Hannah Davis-Law and Rhea Seehorn on the set of “Cooper’s Bar”
“Every director got everything in the can. Which is mind-blowing, because I think a lot of us have amnesia of what did actually happen between 2 a.m. and 6 a.m. There’s the point where the sun is really rising and that’s your alarm bell ringing. But all of the actors, everybody just stayed on set all the time. People were seconds away,” Davis-Law said.
It became an effort that not only required everyone on the crew to be on top of things during production but rearrange their lives for the hours in between.
“I moved into my garage, because I slept in the daytime,” Seehorn said. “I couldn’t expect my kids and my fiancé to tiptoe around the house. So I moved into the garage and slept on a fold-out sofa and felt like a teenager. I had all the windows closed and everything. I would see them leaving for school and I was coming home.”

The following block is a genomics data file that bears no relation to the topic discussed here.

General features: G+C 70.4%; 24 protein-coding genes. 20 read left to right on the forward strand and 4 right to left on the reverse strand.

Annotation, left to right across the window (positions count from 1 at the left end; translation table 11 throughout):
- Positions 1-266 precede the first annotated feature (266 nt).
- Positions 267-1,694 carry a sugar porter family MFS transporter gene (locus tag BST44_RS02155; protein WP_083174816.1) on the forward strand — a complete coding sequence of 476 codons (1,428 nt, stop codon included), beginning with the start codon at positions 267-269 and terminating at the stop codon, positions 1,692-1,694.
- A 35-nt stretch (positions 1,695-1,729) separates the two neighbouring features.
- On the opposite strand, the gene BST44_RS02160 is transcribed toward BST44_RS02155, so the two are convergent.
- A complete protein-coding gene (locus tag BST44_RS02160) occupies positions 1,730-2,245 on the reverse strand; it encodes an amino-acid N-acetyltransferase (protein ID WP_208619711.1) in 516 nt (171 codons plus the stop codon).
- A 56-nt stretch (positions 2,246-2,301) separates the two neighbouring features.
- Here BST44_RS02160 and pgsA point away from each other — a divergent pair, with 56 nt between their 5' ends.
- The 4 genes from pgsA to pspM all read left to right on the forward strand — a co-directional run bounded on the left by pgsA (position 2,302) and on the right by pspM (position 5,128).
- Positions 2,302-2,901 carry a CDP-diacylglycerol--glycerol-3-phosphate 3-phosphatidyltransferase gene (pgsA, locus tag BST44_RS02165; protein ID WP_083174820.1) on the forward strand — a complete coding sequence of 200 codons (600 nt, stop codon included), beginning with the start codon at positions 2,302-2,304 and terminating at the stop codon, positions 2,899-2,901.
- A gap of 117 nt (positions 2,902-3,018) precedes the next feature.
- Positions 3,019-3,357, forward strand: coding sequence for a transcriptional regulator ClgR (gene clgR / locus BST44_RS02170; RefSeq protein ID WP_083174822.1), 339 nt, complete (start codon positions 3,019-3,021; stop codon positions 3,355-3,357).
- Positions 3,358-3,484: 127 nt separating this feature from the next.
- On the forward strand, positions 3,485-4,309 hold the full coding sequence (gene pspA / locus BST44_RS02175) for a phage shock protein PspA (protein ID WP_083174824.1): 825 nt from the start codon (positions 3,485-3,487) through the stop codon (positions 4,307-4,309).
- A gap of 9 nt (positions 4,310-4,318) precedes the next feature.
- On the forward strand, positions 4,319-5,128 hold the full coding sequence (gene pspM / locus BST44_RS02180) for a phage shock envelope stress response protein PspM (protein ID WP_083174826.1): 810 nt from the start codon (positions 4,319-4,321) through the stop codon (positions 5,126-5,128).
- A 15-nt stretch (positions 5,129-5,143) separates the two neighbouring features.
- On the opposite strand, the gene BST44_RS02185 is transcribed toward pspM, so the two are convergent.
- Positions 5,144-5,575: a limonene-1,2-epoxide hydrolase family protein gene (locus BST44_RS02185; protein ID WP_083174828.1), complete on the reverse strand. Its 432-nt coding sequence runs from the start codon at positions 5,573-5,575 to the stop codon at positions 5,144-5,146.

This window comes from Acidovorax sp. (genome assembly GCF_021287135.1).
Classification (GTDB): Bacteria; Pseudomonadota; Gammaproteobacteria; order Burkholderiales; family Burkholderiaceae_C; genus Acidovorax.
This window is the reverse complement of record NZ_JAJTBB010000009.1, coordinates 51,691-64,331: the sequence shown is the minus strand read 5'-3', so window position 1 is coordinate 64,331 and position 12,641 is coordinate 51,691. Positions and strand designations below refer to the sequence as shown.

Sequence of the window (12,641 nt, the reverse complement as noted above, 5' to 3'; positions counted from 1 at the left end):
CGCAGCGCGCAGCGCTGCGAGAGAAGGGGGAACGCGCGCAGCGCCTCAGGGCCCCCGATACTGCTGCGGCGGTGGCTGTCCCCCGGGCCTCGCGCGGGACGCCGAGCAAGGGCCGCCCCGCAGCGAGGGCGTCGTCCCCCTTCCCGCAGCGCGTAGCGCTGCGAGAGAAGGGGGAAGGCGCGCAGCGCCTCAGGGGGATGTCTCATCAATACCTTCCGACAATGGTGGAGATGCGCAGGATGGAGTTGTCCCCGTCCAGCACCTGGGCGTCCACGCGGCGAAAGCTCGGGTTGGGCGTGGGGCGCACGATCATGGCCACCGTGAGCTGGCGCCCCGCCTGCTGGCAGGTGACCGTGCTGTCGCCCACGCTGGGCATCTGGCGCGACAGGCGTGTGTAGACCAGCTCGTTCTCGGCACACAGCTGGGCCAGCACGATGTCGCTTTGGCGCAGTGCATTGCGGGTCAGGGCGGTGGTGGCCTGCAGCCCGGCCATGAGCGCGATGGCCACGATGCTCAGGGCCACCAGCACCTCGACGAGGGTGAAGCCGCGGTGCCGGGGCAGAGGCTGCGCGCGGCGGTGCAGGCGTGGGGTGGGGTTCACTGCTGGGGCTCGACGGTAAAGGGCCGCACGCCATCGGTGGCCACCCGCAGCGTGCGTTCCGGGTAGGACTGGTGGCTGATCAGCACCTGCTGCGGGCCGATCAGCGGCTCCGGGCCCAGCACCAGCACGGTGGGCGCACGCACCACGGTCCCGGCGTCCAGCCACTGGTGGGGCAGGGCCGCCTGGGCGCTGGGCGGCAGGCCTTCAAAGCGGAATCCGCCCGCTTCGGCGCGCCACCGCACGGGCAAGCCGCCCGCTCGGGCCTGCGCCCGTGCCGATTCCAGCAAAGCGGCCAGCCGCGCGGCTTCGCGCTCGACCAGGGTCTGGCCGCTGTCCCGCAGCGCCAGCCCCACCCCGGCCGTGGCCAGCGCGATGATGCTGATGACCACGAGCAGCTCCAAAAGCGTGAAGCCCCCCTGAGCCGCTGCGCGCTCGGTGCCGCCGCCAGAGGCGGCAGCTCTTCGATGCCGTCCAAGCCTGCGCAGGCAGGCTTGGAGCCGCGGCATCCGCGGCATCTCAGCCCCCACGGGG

After doing the season with no guarantee of what might come after, the group left “Cooper’s Bar” with some loose ends open for a potential Season 2. News came earlier this month that AMC had renewed the series. Production hasn’t started on the new episodes yet but given the tight turnaround (the first season filmed in March before being released not even three months later), there’s an added benefit: they’ve been gathering potential material the whole time.
“The idea was, by the end of every episode, these characters hadn’t got the thing that they thought they were gonna get,” Conolly said. “They go, ‘Great, we’re gonna make a show!’ And you just know that it’s gonna go wrong. There’s no way they can pull it off. But I think we want them to think all the time, ‘Maybe next week.’”
“That ties into the reality of making these things,” Davis-Law said. “You’re like, ‘I got the job!’ And then it’s, ‘Oh. I got the job.’ It’s so much more difficult than the dream. I think that that’s the reality of it, anyway. We’re so meta, we’re literally writing the process. Why not?”
“Cooper’s Bar” is available to watch on YouTube and AMC+.